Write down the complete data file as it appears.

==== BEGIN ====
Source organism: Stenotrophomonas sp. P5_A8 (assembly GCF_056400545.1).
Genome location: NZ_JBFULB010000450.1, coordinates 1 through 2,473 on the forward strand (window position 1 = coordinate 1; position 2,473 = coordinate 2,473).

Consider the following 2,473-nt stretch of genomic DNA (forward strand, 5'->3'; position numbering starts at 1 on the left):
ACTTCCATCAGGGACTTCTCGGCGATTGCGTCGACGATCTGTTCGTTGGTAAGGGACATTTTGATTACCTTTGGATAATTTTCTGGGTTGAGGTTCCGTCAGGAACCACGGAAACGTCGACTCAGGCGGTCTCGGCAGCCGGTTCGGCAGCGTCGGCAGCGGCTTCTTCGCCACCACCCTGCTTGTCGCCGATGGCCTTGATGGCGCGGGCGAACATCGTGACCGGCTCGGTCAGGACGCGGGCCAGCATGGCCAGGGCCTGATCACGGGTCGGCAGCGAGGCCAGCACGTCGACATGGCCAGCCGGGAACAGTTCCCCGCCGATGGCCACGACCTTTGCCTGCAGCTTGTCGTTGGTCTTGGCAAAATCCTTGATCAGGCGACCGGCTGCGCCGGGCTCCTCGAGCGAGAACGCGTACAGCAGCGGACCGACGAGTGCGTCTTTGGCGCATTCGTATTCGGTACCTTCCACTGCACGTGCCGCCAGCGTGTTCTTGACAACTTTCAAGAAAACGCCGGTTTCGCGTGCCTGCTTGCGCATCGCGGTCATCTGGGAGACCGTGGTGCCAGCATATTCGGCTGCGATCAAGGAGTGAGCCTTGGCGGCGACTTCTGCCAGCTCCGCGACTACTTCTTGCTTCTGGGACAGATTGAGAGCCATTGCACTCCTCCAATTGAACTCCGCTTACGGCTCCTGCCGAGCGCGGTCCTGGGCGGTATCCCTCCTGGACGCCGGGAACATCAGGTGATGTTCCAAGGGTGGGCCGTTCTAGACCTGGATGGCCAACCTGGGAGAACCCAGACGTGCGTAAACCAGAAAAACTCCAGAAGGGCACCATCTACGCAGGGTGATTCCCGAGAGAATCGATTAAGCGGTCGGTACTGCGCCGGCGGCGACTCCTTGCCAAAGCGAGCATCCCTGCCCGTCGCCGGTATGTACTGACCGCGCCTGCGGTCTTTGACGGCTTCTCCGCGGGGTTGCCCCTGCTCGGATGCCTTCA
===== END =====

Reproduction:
Source organism: Stenotrophomonas sp. P5_A8 (assembly GCF_056400545.1).
Genome location: NZ_JBFULB010000450.1, coordinates 1 through 2,473 on the forward strand (window position 1 = coordinate 1; position 2,473 = coordinate 2,473).

Consider the following 2,473-nt stretch of genomic DNA (forward strand, 5'->3'; position numbering starts at 1 on the left):
ACTTCCATCAGGGACTTCTCGGCGATTGCGTCGACGATCTGTTCGTTGGTAAGGGACATTTTGATTACCTTTGGATAATTTTCTGGGTTGAGGTTCCGTCAGGAACCACGGAAACGTCGACTCAGGCGGTCTCGGCAGCCGGTTCGGCAGCGTCGGCAGCGGCTTCTTCGCCACCACCCTGCTTGTCGCCGATGGCCTTGATGGCGCGGGCGAACATCGTGACCGGCTCGGTCAGGACGCGGGCCAGCATGGCCAGGGCCTGATCACGGGTCGGCAGCGAGGCCAGCACGTCGACATGGCCAGCCGGGAACAGTTCCCCGCCGATGGCCACGACCTTTGCCTGCAGCTTGTCGTTGGTCTTGGCAAAATCCTTGATCAGGCGACCGGCTGCGCCGGGCTCCTCGAGCGAGAACGCGTACAGCAGCGGACCGACGAGTGCGTCTTTGGCGCATTCGTATTCGGTACCTTCCACTGCACGTGCCGCCAGCGTGTTCTTGACAACTTTCAAGAAAACGCCGGTTTCGCGTGCCTGCTTGCGCATCGCGGTCATCTGGGAGACCGTGGTGCCAGCATATTCGGCTGCGATCAAGGAGTGAGCCTTGGCGGCGACTTCTGCCAGCTCCGCGACTACTTCTTGCTTCTGGGACAGATTGAGAGCCATTGCACTCCTCCAATTGAACTCCGCTTACGGCTCCTGCCGAGCGCGGTCCTGGGCGGTATCCCTCCTGGACGCCGGGAACATCAGGTGATGTTCCAAGGGTGGGCCGTTCTAGACCTGGATGGCCAACCTGGGAGAACCCAGACGTGCGTAAACCAGAAAAACTCCAGAAGGGCACCATCTACGCAGGGTGATTCCCGAGAGAATCGATTAAGCGGTCGGTACTGCGCCGGCGGCGACTCCTTGCCAAAGCGAGCATCCCTGCCCGTCGCCGGTATGTACTGACCGCGCCTGCGGTCTTTGACGGCTTCTCCGCGGGGTTGCCCCTGCTCGGATGCCTTCA